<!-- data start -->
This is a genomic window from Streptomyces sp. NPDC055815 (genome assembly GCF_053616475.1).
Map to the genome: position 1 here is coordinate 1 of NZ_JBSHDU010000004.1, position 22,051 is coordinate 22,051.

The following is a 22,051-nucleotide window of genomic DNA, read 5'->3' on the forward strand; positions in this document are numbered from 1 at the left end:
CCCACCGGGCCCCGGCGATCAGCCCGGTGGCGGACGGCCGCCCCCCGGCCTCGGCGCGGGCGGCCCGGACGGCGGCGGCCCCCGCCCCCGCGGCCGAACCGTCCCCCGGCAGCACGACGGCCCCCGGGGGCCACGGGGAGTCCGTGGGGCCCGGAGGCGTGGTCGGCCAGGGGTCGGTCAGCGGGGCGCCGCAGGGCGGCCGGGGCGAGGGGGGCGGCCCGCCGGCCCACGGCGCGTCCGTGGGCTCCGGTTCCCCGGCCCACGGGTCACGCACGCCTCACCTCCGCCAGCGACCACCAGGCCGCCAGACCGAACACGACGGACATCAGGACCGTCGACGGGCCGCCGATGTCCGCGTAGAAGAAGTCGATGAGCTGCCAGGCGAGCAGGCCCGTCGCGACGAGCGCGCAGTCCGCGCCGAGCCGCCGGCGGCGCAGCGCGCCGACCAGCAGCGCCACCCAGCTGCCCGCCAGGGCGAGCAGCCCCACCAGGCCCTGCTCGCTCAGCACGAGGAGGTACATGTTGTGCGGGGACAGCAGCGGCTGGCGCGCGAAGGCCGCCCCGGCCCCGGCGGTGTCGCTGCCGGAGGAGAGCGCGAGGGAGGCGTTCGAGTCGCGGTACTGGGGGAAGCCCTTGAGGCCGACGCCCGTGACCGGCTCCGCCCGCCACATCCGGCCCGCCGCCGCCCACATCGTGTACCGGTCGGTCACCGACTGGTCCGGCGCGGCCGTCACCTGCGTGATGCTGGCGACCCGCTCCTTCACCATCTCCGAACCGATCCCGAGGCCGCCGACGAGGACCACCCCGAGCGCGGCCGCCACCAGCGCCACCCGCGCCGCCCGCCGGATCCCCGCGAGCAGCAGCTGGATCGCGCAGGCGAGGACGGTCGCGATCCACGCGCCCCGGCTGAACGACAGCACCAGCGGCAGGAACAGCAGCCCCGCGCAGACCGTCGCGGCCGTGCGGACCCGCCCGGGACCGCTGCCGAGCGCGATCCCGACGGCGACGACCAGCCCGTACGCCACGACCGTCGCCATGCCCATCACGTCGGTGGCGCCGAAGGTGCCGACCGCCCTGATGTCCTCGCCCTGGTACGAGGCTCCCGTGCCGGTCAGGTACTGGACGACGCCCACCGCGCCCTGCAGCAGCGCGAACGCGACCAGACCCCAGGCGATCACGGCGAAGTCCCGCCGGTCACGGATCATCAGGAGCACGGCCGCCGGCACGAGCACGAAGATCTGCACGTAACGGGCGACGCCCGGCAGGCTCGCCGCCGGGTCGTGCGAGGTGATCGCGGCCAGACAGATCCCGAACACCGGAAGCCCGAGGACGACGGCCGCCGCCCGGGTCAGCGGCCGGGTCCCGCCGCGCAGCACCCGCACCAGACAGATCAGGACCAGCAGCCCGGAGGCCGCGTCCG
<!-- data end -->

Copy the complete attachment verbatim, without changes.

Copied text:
This is a genomic window from Streptomyces sp. NPDC055815 (genome assembly GCF_053616475.1).
Map to the genome: position 1 here is coordinate 1 of NZ_JBSHDU010000004.1, position 22,051 is coordinate 22,051.

The following is a 22,051-nucleotide window of genomic DNA, read 5'->3' on the forward strand; positions in this document are numbered from 1 at the left end:
CCCACCGGGCCCCGGCGATCAGCCCGGTGGCGGACGGCCGCCCCCCGGCCTCGGCGCGGGCGGCCCGGACGGCGGCGGCCCCCGCCCCCGCGGCCGAACCGTCCCCCGGCAGCACGACGGCCCCCGGGGGCCACGGGGAGTCCGTGGGGCCCGGAGGCGTGGTCGGCCAGGGGTCGGTCAGCGGGGCGCCGCAGGGCGGCCGGGGCGAGGGGGGCGGCCCGCCGGCCCACGGCGCGTCCGTGGGCTCCGGTTCCCCGGCCCACGGGTCACGCACGCCTCACCTCCGCCAGCGACCACCAGGCCGCCAGACCGAACACGACGGACATCAGGACCGTCGACGGGCCGCCGATGTCCGCGTAGAAGAAGTCGATGAGCTGCCAGGCGAGCAGGCCCGTCGCGACGAGCGCGCAGTCCGCGCCGAGCCGCCGGCGGCGCAGCGCGCCGACCAGCAGCGCCACCCAGCTGCCCGCCAGGGCGAGCAGCCCCACCAGGCCCTGCTCGCTCAGCACGAGGAGGTACATGTTGTGCGGGGACAGCAGCGGCTGGCGCGCGAAGGCCGCCCCGGCCCCGGCGGTGTCGCTGCCGGAGGAGAGCGCGAGGGAGGCGTTCGAGTCGCGGTACTGGGGGAAGCCCTTGAGGCCGACGCCCGTGACCGGCTCCGCCCGCCACATCCGGCCCGCCGCCGCCCACATCGTGTACCGGTCGGTCACCGACTGGTCCGGCGCGGCCGTCACCTGCGTGATGCTGGCGACCCGCTCCTTCACCATCTCCGAACCGATCCCGAGGCCGCCGACGAGGACCACCCCGAGCGCGGCCGCCACCAGCGCCACCCGCGCCGCCCGCCGGATCCCCGCGAGCAGCAGCTGGATCGCGCAGGCGAGGACGGTCGCGATCCACGCGCCCCGGCTGAACGACAGCACCAGCGGCAGGAACAGCAGCCCCGCGCAGACCGTCGCGGCCGTGCGGACCCGCCCGGGACCGCTGCCGAGCGCGATCCCGACGGCGACGACCAGCCCGTACGCCACGACCGTCGCCATGCCCATCACGTCGGTGGCGCCGAAGGTGCCGACCGCCCTGATGTCCTCGCCCTGGTACGAGGCTCCCGTGCCGGTCAGGTACTGGACGACGCCCACCGCGCCCTGCAGCAGCGCGAACGCGACCAGACCCCAGGCGATCACGGCGAAGTCCCGCCGGTCACGGATCATCAGGAGCACGGCCGCCGGCACGAGCACGAAGATCTGCACGTAACGGGCGACGCCCGGCAGGCTCGCCGCCGGGTCGTGCGAGGTGATCGCGGCCAGACAGATCCCGAACACCGGAAGCCCGAGGACGACGGCCGCCGCCCGGGTCAGCGGCCGGGTCCCGCCGCGCAGCACCCGCACCAGACAGATCAGGACCAGCAGCCCGGAGGCCGCGTCCG